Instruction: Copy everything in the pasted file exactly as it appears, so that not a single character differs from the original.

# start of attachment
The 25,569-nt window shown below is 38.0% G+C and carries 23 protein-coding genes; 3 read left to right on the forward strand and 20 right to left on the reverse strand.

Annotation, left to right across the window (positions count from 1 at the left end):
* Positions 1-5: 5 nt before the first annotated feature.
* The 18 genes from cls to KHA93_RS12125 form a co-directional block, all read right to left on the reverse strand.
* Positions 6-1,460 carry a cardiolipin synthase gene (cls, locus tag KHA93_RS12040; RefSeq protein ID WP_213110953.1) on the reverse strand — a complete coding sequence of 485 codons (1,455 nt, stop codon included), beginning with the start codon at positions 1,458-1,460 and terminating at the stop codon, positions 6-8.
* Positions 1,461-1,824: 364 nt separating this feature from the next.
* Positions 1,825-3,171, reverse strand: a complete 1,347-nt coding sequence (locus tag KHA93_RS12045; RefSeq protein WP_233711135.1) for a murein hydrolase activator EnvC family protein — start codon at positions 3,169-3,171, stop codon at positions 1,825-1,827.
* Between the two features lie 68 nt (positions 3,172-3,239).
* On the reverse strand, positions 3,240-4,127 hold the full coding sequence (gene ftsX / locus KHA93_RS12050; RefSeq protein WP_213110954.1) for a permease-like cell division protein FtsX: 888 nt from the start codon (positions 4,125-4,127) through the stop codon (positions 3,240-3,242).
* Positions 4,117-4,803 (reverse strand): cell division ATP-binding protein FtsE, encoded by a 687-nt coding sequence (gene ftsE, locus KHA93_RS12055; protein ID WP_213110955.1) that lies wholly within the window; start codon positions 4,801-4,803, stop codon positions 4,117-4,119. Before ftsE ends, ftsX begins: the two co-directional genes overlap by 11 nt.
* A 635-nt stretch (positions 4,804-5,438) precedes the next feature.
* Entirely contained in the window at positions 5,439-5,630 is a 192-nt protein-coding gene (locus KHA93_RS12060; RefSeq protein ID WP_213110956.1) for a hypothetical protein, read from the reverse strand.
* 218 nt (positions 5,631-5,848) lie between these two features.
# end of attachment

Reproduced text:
The 25,569-nt window shown below is 38.0% G+C and carries 23 protein-coding genes; 3 read left to right on the forward strand and 20 right to left on the reverse strand.

Annotation, left to right across the window (positions count from 1 at the left end):
* Positions 1-5: 5 nt before the first annotated feature.
* The 18 genes from cls to KHA93_RS12125 form a co-directional block, all read right to left on the reverse strand.
* Positions 6-1,460 carry a cardiolipin synthase gene (cls, locus tag KHA93_RS12040; RefSeq protein ID WP_213110953.1) on the reverse strand — a complete coding sequence of 485 codons (1,455 nt, stop codon included), beginning with the start codon at positions 1,458-1,460 and terminating at the stop codon, positions 6-8.
* Positions 1,461-1,824: 364 nt separating this feature from the next.
* Positions 1,825-3,171, reverse strand: a complete 1,347-nt coding sequence (locus tag KHA93_RS12045; RefSeq protein WP_233711135.1) for a murein hydrolase activator EnvC family protein — start codon at positions 3,169-3,171, stop codon at positions 1,825-1,827.
* Between the two features lie 68 nt (positions 3,172-3,239).
* On the reverse strand, positions 3,240-4,127 hold the full coding sequence (gene ftsX / locus KHA93_RS12050; RefSeq protein WP_213110954.1) for a permease-like cell division protein FtsX: 888 nt from the start codon (positions 4,125-4,127) through the stop codon (positions 3,240-3,242).
* Positions 4,117-4,803 (reverse strand): cell division ATP-binding protein FtsE, encoded by a 687-nt coding sequence (gene ftsE, locus KHA93_RS12055; protein ID WP_213110955.1) that lies wholly within the window; start codon positions 4,801-4,803, stop codon positions 4,117-4,119. Before ftsE ends, ftsX begins: the two co-directional genes overlap by 11 nt.
* A 635-nt stretch (positions 4,804-5,438) precedes the next feature.
* Entirely contained in the window at positions 5,439-5,630 is a 192-nt protein-coding gene (locus KHA93_RS12060; RefSeq protein ID WP_213110956.1) for a hypothetical protein, read from the reverse strand.
* 218 nt (positions 5,631-5,848) lie between these two features.